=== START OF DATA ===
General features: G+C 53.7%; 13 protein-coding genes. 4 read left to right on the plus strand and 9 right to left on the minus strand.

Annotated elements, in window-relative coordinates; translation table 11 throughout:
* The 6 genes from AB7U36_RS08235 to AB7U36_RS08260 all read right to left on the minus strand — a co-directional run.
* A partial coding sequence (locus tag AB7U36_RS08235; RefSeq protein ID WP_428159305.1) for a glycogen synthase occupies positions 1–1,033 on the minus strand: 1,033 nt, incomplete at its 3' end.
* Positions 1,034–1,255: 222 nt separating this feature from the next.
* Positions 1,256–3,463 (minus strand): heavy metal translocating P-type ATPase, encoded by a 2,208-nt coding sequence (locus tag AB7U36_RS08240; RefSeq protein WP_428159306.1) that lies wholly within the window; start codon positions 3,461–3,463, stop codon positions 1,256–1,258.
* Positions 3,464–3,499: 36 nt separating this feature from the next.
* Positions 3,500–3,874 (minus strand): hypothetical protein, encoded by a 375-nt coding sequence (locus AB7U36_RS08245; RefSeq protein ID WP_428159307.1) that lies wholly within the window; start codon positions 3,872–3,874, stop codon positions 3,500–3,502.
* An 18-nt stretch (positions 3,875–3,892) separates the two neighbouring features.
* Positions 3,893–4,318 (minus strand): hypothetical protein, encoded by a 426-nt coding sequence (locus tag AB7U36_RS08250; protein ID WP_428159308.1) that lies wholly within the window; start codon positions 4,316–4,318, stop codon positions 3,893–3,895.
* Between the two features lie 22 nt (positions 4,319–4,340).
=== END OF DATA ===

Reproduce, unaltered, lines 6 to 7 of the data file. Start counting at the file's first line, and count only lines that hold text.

* Positions 1,256–3,463 (minus strand): heavy metal translocating P-type ATPase, encoded by a 2,208-nt coding sequence (locus tag AB7U36_RS08240; RefSeq protein WP_428159306.1) that lies wholly within the window; start codon positions 3,461–3,463, stop codon positions 1,256–1,258.
* Positions 3,464–3,499: 36 nt separating this feature from the next.